"There is no spoon." Keanu Reeves really should have said that about a dozen times in The Matrix. How great would it have been if, after Agent Smith empties a clip in Neo, Neo opens his eyes, looks Agent Smith in the eye, and quoth, "There is no spoon." Crowning moment of awesome!!
I first saw The Matrix almost ten years ago. I had been told how it was awesome, mind-bending, spectacular, and all the other meaningless adjectives we use. "Dude. It is sooooo crazy. It. Will. Change. Your. Life." Unfortunately for my expectations, I had just finished reading a bit of Descartes for school; the idea that we might be living in The Matrix was something I had just gotten through processing. (I applaud the Wachowskis for introducing a generation of young men to the philosophical dilemma of reality without making it a boring exercise in linguistics.) When I watched it today, I wasn't looking for mind-bending awesomeness; I was actually watching to hone up for potentially forthcoming philosophical debates.*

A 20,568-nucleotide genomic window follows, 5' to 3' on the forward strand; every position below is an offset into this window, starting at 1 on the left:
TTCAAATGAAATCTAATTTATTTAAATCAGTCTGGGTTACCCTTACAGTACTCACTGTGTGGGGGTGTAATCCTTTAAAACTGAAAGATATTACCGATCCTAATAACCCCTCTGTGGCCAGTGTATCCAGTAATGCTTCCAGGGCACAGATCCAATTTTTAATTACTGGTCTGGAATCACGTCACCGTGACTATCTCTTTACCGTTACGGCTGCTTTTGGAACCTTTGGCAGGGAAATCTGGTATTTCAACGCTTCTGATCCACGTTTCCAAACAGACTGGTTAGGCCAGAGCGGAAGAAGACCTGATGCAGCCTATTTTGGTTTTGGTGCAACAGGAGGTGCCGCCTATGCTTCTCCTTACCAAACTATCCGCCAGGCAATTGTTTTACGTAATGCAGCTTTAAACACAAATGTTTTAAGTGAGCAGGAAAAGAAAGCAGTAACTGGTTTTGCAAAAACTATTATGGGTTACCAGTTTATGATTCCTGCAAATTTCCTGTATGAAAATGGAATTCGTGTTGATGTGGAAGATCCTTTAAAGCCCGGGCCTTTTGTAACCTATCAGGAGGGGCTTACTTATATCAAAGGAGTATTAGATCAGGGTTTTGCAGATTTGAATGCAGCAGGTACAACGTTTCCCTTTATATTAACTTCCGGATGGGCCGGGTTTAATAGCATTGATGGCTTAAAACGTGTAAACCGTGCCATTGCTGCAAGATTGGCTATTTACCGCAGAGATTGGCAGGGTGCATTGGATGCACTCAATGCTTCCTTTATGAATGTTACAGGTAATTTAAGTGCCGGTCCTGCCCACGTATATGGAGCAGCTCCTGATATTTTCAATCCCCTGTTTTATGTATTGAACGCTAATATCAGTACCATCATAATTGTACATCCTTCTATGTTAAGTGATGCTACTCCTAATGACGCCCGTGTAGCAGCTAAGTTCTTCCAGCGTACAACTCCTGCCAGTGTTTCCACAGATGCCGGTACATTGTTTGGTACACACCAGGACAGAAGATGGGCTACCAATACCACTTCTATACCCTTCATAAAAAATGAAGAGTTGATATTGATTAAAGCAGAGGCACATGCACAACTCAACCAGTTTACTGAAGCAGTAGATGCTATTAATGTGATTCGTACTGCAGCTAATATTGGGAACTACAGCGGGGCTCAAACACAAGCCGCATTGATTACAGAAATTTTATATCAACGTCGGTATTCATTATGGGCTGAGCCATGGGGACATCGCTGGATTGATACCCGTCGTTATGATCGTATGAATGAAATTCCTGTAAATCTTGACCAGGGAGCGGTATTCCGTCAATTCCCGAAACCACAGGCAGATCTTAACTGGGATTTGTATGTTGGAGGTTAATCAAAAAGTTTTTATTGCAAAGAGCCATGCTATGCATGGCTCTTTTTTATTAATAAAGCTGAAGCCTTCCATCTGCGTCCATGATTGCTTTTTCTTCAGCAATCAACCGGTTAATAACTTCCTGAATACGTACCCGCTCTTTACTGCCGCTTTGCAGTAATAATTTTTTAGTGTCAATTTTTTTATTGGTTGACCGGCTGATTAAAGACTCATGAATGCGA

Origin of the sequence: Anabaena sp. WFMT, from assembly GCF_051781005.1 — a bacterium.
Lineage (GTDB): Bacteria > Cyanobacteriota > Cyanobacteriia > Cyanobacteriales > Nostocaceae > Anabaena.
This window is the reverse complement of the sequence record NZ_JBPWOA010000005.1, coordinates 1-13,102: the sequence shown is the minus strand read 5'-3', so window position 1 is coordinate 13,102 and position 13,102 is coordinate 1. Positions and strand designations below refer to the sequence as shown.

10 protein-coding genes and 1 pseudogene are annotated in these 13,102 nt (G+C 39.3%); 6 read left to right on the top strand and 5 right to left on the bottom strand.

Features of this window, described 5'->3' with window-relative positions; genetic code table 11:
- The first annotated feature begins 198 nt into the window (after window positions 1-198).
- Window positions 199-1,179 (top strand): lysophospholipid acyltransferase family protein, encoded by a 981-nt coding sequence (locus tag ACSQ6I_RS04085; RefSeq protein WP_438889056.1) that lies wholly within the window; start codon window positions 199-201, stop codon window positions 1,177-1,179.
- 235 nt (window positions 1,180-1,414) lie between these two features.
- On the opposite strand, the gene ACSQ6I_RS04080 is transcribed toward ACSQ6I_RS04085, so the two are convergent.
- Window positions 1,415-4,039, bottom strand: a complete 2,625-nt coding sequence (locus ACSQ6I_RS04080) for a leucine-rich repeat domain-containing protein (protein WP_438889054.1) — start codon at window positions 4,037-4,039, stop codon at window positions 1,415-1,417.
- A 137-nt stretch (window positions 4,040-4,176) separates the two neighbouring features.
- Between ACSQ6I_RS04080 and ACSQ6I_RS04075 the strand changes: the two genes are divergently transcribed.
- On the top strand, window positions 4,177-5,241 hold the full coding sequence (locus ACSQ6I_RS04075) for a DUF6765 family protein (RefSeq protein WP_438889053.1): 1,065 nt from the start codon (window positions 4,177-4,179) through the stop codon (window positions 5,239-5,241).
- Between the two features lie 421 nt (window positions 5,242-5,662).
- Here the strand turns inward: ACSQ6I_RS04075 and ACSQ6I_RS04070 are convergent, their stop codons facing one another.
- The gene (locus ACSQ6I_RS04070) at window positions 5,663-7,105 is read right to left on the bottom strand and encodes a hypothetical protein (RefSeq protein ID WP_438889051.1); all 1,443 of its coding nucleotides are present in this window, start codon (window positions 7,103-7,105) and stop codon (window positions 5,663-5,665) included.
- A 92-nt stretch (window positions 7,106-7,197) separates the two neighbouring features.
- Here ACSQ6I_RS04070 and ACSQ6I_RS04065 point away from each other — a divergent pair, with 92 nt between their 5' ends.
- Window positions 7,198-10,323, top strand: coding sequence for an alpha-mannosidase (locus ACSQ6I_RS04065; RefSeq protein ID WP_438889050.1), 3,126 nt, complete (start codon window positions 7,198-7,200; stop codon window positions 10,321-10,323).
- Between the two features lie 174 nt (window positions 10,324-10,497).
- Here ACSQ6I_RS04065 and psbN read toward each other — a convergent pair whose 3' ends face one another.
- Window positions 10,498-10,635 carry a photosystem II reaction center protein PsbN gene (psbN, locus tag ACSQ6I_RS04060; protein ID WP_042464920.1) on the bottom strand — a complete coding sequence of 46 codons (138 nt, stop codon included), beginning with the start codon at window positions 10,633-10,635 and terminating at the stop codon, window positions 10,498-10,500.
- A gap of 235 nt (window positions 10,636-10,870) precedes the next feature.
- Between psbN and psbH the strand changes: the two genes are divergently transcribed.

*Wittgenstein cured me of the desire to understand and explore ontology one fine Saturday afternoon, but I seem to be the only dab of paint who has given up on trying to see the painting. Still, everyone else seems to care about it, seems not to be conversant in Cartesian philosophy, and seems to be conversant in the philosophy of The Matrix. When in Rome and all that.
And in the process of philosophical edification, I got caught up in the story. How will Neo figure out whether he is The One? And what will that mean? How will Neo save Morpheus? How will Agent Smith be thwarted? By what miracle will the bad guys get what's coming? That, my friends, is good storytelling.
And this time, it gave me pause, asking a more interesting philosophical question than that of ontology: What is my place in the Universe? Am I Thomas Anderson---someone special for whom the rules don't really apply---or am I the homeless guy at the subway station---just another (expendable) brick in the wall? To go one step further: Who decides?